Teach ill or disabled patients how to tackle daily tasks like cooking.
People with mental illnesses or physical disabilities may have the desire and drive to change their lives, but they may lack the concrete planning skills to make those goals a reality. When this happens, a Direct Support Specialist can serve as a lifeline. The Direct Support Specialist can provide concrete tips and specific interventions, or link the person with helpful resources available in the community.
As a Direct Support Specialist, you start the process of intervention by interviewing the person to determine what they can do and what they want to change. Reading reports from their Doctor and Therapist may also be a useful way to obtain this information. Next, you put a plan together and write out a series of goals for the person.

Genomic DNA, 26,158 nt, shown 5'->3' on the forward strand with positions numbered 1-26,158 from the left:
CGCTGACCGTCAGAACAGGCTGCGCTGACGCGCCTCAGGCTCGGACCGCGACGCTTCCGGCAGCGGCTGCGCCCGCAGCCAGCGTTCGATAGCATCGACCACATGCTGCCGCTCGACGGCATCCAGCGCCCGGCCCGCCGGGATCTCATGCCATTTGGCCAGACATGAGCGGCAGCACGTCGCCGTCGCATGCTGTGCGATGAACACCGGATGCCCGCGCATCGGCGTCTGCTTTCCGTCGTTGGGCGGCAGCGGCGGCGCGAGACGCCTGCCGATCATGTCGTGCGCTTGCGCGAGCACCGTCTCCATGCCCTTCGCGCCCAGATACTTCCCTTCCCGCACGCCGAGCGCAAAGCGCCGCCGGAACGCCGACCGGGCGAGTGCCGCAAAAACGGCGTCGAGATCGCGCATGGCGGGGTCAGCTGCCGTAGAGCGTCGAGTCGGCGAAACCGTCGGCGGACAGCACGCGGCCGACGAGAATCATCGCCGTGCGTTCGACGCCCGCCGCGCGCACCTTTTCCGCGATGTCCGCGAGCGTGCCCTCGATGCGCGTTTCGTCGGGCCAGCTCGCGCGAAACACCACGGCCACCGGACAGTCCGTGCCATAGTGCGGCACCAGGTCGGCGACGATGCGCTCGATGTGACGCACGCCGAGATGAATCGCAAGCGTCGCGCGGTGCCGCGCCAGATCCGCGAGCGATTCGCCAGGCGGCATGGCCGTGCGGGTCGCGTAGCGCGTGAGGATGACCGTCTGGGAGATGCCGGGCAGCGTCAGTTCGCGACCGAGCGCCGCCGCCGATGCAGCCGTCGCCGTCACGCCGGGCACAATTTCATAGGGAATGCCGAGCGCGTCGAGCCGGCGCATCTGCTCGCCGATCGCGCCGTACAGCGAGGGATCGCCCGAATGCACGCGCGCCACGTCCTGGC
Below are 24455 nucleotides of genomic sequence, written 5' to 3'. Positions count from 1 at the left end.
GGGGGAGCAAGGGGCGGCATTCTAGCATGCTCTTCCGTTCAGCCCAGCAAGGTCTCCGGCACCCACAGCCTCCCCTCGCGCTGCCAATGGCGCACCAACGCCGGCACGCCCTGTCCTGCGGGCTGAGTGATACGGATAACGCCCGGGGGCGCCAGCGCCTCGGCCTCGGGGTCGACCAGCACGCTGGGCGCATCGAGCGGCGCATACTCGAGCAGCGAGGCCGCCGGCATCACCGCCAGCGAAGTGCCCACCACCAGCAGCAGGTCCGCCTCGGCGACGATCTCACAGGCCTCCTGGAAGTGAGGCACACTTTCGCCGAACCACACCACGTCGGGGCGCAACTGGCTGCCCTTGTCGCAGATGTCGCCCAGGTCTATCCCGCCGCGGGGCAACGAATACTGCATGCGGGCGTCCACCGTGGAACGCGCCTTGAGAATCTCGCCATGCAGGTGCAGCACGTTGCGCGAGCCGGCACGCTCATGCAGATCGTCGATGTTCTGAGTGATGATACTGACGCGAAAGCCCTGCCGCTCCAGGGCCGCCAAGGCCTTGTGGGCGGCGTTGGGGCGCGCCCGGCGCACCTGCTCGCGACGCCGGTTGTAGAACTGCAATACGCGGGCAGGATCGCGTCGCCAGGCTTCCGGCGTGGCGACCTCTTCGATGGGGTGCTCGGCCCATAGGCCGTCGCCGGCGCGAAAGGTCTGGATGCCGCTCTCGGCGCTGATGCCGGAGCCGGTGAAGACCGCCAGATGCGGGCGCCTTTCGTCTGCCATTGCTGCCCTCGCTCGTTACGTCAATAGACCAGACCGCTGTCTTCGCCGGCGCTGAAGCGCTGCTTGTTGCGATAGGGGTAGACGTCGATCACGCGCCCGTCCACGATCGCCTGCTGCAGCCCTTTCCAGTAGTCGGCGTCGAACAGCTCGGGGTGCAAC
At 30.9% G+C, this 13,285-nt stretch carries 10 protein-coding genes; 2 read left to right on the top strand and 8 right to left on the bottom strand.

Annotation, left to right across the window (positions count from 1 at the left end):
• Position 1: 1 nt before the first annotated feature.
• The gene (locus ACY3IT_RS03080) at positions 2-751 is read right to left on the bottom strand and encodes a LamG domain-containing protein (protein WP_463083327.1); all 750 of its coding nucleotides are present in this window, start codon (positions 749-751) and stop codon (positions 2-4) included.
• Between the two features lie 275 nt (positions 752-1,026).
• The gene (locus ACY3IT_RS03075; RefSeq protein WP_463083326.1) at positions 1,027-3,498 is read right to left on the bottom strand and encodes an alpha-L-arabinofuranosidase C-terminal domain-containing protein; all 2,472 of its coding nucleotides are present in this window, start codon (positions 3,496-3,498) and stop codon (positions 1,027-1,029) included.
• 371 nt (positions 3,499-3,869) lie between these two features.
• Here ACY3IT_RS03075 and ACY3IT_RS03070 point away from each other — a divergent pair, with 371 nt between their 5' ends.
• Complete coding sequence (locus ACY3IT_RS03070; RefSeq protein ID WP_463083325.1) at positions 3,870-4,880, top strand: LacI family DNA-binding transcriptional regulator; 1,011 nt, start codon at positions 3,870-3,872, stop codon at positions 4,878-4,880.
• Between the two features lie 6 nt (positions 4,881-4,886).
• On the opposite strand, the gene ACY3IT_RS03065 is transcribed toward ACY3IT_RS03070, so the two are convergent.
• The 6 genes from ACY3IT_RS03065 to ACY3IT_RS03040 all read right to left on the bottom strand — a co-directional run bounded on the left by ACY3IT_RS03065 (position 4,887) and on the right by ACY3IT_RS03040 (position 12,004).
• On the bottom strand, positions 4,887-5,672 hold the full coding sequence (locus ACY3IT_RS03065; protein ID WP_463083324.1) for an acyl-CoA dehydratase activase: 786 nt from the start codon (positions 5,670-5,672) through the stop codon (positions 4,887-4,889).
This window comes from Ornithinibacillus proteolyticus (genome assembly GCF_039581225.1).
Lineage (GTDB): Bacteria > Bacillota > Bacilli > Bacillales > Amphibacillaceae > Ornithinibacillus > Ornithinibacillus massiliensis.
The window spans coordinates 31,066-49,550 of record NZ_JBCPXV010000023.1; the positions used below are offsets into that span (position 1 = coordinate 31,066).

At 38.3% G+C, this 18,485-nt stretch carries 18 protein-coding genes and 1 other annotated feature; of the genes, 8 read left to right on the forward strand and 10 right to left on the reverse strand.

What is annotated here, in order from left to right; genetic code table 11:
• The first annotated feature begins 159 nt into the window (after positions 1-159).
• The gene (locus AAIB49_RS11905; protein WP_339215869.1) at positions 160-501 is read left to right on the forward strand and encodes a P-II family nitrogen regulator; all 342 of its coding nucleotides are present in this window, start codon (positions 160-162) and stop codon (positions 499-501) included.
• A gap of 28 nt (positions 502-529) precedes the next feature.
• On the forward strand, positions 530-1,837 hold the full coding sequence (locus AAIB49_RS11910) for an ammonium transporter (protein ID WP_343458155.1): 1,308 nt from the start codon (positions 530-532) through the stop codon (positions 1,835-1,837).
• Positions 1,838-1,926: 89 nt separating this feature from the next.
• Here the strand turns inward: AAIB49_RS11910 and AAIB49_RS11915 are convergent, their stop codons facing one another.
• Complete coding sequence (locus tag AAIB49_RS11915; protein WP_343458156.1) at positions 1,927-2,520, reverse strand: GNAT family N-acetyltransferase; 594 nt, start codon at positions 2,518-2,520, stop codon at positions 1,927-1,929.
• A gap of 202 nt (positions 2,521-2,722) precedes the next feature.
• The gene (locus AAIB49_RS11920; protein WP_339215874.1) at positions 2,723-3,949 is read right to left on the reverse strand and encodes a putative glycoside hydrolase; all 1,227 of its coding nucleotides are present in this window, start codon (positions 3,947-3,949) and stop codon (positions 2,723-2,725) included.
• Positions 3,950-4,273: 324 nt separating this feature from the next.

In some cases, you put the plan in action yourself by holding classes or providing one-on-one instruction. People who need to learn to cook, clean, or prepare a budget may truly benefit from the care you provide in this hands-on manner.
Some problems are too large for you to handle alone, however. Issues with housing, health, education, or childcare are outside your realm of influence, but you can find classes and nonprofit agencies in the community that are designed to help with these problems. You set up appointments for the person, and follow up to make sure they’re getting the needed help.
Periodically, you write notes about the techniques you’re using and how the person is responding. The Program Manager or the person’s Doctor may want concrete proof that you’re doing your job and that the person is thriving under your care.